Before doing anything else, you’ll want to change Anki’s default settings. Below I give the choices I have made, both from the trial and error of using Anki most days for the last 3 years, and from a bit of research into the psychology of memory. The aim is to manipulate the forgetting curve to meet your learning goals.
I’m only going to focus on the settings which will make a difference to your learning, and I suggest you copy the choices I have made in my screenshots below. If you have very detailed questions, you can probably find the answer in the full Anki Manual.
Preferences has 4 tabs, and the Basic, Network and Backups sections are personal preference.
The Scheduling section however is important.
Make sure to un-tick ‘show remaining card count during review’. Doing so means you don’t get a clue as to whether you’ve seen the card before when you review it (less clues = better learning). Combine this with the reviewer_progress_bar add on (see the bottom of this article for how to do this) for the best set up.
Make sure to have the Anki 2.1 scheduler (beta). This is a new version of the scheduler, which has some big improvements (too complicated to go into here, but it’s better than it was.)
For the menu, you have a choice. Probably ‘mix new cards and reviews’ is best for learning. However, if you find you aren’t getting through your review cards each days and they’re just building up, then ‘show new cards after reviews’ is the one to go for.
The key thing to remember with settings is that you’re aiming to
- review enough cards each day, and
- get about 80-85% right (You can check this % in Stats>Today, and see ‘again count’ and ‘correct answers on mature cards’.)
All the changes you make to your settings should help you to meet these two goals.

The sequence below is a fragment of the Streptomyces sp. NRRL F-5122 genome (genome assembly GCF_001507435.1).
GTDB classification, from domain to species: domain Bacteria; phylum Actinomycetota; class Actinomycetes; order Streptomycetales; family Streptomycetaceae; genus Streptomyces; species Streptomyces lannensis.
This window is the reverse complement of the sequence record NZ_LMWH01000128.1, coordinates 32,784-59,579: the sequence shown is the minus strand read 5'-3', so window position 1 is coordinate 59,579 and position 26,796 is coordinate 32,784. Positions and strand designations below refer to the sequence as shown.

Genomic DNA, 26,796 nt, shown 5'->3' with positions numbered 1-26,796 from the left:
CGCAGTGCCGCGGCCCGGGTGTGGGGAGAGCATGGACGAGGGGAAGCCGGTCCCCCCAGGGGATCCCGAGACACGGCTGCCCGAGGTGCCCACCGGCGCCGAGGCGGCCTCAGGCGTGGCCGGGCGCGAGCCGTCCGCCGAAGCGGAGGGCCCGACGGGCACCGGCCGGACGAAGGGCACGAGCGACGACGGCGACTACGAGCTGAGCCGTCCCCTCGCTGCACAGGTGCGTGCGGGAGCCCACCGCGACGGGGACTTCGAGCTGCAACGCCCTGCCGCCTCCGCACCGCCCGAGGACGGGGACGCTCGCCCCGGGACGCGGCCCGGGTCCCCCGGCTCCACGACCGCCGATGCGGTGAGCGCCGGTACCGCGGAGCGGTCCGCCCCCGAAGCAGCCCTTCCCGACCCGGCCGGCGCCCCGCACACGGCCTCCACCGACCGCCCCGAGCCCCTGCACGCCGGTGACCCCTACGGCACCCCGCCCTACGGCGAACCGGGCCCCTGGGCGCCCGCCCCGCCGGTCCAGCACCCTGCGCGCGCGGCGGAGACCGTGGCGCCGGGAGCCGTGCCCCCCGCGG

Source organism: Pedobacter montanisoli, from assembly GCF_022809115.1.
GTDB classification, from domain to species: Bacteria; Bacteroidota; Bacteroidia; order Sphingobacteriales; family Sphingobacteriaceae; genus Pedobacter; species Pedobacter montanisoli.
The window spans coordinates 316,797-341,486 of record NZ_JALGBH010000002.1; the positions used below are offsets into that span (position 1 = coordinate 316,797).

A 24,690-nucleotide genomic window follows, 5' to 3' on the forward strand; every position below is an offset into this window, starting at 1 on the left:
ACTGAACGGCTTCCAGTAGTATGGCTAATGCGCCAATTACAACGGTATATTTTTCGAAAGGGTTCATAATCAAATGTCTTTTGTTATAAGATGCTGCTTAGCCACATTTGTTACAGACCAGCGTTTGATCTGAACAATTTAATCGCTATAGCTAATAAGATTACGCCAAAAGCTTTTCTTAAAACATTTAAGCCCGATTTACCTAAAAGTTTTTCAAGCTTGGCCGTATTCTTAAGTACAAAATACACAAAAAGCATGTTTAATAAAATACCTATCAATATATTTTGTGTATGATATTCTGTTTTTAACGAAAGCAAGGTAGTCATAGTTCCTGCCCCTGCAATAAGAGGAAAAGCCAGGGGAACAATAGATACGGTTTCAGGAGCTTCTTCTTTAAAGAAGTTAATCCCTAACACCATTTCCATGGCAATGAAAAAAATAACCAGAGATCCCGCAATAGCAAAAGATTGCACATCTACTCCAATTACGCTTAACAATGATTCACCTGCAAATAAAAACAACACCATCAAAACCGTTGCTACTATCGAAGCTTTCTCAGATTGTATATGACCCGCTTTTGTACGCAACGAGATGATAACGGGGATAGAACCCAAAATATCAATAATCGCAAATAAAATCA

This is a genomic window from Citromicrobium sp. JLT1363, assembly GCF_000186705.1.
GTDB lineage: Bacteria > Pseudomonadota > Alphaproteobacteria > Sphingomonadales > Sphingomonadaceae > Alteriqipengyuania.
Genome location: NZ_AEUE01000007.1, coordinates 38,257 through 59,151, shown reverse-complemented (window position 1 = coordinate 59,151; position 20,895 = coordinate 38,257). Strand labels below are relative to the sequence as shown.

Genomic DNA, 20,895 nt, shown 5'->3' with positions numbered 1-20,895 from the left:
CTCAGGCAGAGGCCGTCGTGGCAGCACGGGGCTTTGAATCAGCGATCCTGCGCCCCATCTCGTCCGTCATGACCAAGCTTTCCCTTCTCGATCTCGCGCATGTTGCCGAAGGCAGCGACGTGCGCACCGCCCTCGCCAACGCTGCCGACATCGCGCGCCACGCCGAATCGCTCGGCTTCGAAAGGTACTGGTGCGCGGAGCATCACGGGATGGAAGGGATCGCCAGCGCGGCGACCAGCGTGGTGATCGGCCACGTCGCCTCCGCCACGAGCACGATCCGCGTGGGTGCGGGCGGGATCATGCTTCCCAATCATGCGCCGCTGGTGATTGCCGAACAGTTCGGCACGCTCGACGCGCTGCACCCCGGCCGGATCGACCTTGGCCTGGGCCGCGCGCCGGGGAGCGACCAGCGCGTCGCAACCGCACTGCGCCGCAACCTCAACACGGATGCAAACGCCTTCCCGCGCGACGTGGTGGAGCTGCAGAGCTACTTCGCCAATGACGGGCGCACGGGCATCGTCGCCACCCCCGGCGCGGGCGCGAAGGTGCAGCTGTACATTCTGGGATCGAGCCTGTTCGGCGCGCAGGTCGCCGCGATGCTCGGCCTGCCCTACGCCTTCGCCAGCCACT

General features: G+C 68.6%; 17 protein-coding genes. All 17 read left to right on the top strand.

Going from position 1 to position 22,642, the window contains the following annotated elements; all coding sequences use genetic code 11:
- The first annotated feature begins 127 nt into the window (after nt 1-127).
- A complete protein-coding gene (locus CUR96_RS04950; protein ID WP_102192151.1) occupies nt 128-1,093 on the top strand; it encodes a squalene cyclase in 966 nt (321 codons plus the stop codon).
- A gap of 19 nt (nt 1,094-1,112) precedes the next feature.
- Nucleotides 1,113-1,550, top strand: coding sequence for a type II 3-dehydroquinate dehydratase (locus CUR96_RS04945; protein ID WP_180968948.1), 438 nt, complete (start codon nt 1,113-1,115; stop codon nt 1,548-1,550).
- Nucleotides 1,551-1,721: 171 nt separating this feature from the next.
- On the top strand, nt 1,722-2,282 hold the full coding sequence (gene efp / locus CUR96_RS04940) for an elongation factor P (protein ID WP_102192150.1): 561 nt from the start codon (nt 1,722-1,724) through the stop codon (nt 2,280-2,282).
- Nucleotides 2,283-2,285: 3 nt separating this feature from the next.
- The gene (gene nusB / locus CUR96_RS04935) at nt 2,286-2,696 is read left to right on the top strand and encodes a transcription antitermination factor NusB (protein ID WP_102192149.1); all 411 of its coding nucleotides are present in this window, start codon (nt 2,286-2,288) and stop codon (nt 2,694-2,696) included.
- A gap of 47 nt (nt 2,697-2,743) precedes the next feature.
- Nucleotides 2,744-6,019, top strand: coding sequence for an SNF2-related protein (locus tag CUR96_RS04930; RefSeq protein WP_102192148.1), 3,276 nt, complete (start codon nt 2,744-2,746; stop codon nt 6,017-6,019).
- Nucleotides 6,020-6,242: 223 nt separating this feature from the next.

To reach Settings, click on the little cog to the right of a deck and click ‘options’.
You might want to create a new Options group, by clicking manage>add, and giving it a name. I’ve called mine ‘Current Learning v2’. If you have different kinds of decks you might want different settings (I have a ‘Ticking Over’ one), and this lets you do that.
Once you have made your group click manage>Set for all subdecks, to sync the settings across all your decks.
Steps is the most important thing to change from the defaults. It sets how many times you have to get a card right before you move it out of your ‘learning’ pile, and into the general ‘reviewing’ pile. 10 30 5800 means you will see a card you mark ‘good’ after 10 minutes, and then again if you mark it ‘good’ after 30 minutes, and then again if you mark it good after about 4 days.
Rationale for these steps:
- 10 minutes is very soon, which checks the card hasn’t gone straight in one ear and out the other.
- 30 minutes is the last time you’ll view the card that day – you can experiment with making this 25 or 35, it depends how long your learning sessions are. I’ve found 30 minutes is about right for me to be about to forget the card when it pops back up.
- 4 days checks you can remember the card days after you first see it. You want this long enough that you’re just about to forget it. If you get it wrong then the card just goes back to the first step.
- NB For the longest step, I tried having a 4th, extra 10 day (ie 14400 minutes) step as a catcher, but found that it made the cards pile up too much without helping my learning. It’s better to get the majority out of the ‘learning’ pile with these 3 steps, and then use the ‘hard’ button to deal with the trickier cards which you don’t retain as well.